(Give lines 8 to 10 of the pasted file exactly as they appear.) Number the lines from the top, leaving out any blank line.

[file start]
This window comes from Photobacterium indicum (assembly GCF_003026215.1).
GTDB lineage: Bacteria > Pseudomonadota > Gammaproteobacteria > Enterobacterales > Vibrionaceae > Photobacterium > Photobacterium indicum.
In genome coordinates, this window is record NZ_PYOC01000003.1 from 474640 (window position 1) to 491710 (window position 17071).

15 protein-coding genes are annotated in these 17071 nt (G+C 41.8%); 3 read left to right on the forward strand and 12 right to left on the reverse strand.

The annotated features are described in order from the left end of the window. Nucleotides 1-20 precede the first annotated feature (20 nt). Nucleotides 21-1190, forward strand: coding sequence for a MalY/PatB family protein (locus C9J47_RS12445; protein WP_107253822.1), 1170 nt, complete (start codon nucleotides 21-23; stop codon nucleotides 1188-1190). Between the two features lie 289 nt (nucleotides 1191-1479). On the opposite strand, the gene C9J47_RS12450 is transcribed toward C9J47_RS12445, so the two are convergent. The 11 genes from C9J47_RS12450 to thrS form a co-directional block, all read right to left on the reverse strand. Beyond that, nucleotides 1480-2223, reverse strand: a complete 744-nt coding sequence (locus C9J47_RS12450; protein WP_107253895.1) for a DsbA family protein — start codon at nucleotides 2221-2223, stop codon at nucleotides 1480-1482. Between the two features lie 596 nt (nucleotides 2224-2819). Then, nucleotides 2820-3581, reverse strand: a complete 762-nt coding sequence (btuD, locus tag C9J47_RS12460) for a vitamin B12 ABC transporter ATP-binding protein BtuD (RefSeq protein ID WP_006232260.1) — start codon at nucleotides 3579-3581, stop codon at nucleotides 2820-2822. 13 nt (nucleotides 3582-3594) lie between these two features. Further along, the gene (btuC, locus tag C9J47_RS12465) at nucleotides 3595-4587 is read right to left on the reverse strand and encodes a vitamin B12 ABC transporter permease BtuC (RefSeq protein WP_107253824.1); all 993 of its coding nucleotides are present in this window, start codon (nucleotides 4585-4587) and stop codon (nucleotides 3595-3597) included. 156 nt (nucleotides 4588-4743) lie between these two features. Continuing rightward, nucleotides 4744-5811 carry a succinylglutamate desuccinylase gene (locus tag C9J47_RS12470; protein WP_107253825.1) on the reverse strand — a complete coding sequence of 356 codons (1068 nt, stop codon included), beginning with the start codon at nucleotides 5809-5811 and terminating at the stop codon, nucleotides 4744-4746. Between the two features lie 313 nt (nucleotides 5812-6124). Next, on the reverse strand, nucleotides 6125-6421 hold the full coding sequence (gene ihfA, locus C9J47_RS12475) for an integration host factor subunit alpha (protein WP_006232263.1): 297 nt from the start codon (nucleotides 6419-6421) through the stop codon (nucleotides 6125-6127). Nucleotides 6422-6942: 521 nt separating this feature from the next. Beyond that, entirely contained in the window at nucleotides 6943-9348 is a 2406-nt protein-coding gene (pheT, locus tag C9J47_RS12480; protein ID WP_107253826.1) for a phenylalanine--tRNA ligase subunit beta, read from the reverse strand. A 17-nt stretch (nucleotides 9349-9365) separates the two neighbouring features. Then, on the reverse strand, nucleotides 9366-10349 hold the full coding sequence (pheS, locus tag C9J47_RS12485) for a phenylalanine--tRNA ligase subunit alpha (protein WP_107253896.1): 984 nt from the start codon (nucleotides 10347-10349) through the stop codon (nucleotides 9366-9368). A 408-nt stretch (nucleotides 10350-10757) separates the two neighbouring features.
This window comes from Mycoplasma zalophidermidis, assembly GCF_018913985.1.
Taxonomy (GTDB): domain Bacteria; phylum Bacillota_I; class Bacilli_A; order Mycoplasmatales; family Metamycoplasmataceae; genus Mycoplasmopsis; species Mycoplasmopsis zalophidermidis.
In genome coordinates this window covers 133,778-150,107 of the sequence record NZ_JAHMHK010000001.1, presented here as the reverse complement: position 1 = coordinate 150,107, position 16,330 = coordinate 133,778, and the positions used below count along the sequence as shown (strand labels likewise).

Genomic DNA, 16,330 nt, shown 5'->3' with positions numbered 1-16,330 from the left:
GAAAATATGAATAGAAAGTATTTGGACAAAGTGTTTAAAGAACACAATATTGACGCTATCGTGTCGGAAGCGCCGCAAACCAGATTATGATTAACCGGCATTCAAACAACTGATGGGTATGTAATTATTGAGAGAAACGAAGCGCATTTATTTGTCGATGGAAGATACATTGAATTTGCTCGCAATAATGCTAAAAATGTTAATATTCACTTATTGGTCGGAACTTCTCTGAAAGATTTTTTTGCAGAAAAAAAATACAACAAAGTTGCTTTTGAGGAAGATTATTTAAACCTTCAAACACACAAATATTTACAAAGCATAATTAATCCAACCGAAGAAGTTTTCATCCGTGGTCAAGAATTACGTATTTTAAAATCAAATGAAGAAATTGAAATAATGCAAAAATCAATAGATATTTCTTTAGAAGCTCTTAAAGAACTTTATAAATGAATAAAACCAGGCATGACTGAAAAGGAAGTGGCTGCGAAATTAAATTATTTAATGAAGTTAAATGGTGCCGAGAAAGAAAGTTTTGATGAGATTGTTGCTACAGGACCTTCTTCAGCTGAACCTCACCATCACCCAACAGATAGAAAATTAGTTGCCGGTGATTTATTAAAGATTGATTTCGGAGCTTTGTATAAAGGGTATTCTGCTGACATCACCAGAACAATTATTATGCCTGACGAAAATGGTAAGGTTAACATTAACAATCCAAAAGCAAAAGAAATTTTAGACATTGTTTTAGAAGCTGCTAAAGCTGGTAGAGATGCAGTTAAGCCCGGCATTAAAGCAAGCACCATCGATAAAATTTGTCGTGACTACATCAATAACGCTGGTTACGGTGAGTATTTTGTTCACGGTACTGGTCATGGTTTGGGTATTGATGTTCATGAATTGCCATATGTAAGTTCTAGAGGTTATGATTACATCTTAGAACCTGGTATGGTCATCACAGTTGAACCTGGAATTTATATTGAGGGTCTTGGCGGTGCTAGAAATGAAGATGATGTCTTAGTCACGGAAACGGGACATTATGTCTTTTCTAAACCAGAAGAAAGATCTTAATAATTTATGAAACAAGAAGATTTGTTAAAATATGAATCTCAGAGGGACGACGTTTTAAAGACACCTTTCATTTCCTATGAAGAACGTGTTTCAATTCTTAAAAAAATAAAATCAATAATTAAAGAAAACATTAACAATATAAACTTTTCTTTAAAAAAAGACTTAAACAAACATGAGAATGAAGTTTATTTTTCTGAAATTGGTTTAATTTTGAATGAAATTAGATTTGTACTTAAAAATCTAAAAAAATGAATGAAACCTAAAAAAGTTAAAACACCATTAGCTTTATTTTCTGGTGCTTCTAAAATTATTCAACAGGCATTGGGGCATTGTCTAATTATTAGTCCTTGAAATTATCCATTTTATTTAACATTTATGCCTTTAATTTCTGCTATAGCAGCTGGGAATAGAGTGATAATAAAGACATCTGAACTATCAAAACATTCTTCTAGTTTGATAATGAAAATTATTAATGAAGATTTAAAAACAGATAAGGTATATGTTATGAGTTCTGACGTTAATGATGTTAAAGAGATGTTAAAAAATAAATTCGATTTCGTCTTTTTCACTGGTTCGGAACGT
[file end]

In genome coordinates this window covers 133,778-150,107 of the sequence record NZ_JAHMHK010000001.1, presented here as the reverse complement: position 1 = coordinate 150,107, position 16,330 = coordinate 133,778, and the positions used below count along the sequence as shown (strand labels likewise).

Genomic DNA, 16,330 nt, shown 5'->3' with positions numbered 1-16,330 from the left:
GAAAATATGAATAGAAAGTATTTGGACAAAGTGTTTAAAGAACACAATATTGACGCTATCGTGTCGGAAGCGCCGCAAACCAGATTATGATTAACCGGCATTCAAACAACTGATGGGTATGTAATTATTGAGAGAAACGAAGCGCATTTATTTGTCGATGGAAGATACATTGAATTTGCTCGCAATAATGCTAAAAATGTTAATATTCACTTATTGGTCGGAACTTCTCTGAAAGATTTTTTTGCAGAAAAAAAATACAACAAAGTTGCTTTTGAGGAAGATTATTTAAACCTTCAAACACACAAATATTTACAAAGCATAATTAATCCAACCGAAGAAGTTTTCATCCGTGGTCAAGAATTACGTATTTTAAAATCAAATGAAGAAATTGAAATAATGCAAAAATCAATAGATATTTCTTTAGAAGCTCTTAAAGAACTTTATAAATGAATAAAACCAGGCATGACTGAAAAGGAAGTGGCTGCGAAATTAAATTATTTAATGAAGTTAAATGGTGCCGAGAAAGAAAGTTTTGATGAGATTGTTGCTACAGGACCTTCTTCAGCTGAACCTCACCATCACCCAACAGATAGAAAATTAGTTGCCGGTGATTTATTAAAGATTGATTTCGGAGCTTTGTATAAAGGGTATTCTGCTGACATCACCAGAACAATTATTATGCCTGACGAAAATGGTAAGGTTAACATTAACAATCCAAAAGCAAAAGAAATTTTAGACATTGTTTTAGAAGCTGCTAAAGCTGGTAGAGATGCAGTTAAGCCCGGCATTAAAGCAAGCACCATCGATAAAATTTGTCGTGACTACATCAATAACGCTGGTTACGGTGAGTATTTTGTTCACGGTACTGGTCATGGTTTGGGTATTGATGTTCATGAATTGCCATATGTAAGTTCTAGAGGTTATGATTACATCTTAGAACCTGGTATGGTCATCACAGTTGAACCTGGAATTTATATTGAGGGTCTTGGCGGTGCTAGAAATGAAGATGATGTCTTAGTCACGGAAACGGGACATTATGTCTTTTCTAAACCAGAAGAAAGATCTTAATAATTTATGAAACAAGAAGATTTGTTAAAATATGAATCTCAGAGGGACGACGTTTTAAAGACACCTTTCATTTCCTATGAAGAACGTGTTTCAATTCTTAAAAAAATAAAATCAATAATTAAAGAAAACATTAACAATATAAACTTTTCTTTAAAAAAAGACTTAAACAAACATGAGAATGAAGTTTATTTTTCTGAAATTGGTTTAATTTTGAATGAAATTAGATTTGTACTTAAAAATCTAAAAAAATGAATGAAACCTAAAAAAGTTAAAACACCATTAGCTTTATTTTCTGGTGCTTCTAAAATTATTCAACAGGCATTGGGGCATTGTCTAATTATTAGTCCTTGAAATTATCCATTTTATTTAACATTTATGCCTTTAATTTCTGCTATAGCAGCTGGGAATAGAGTGATAATAAAGACATCTGAACTATCAAAACATTCTTCTAGTTTGATAATGAAAATTATTAATGAAGATTTAAAAACAGATAAGGTATATGTTATGAGTTCTGACGTTAATGATGTTAAAGAGATGTTAAAAAATAAATTCGATTTCGTCTTTTTCACTGGTTCGGAACGT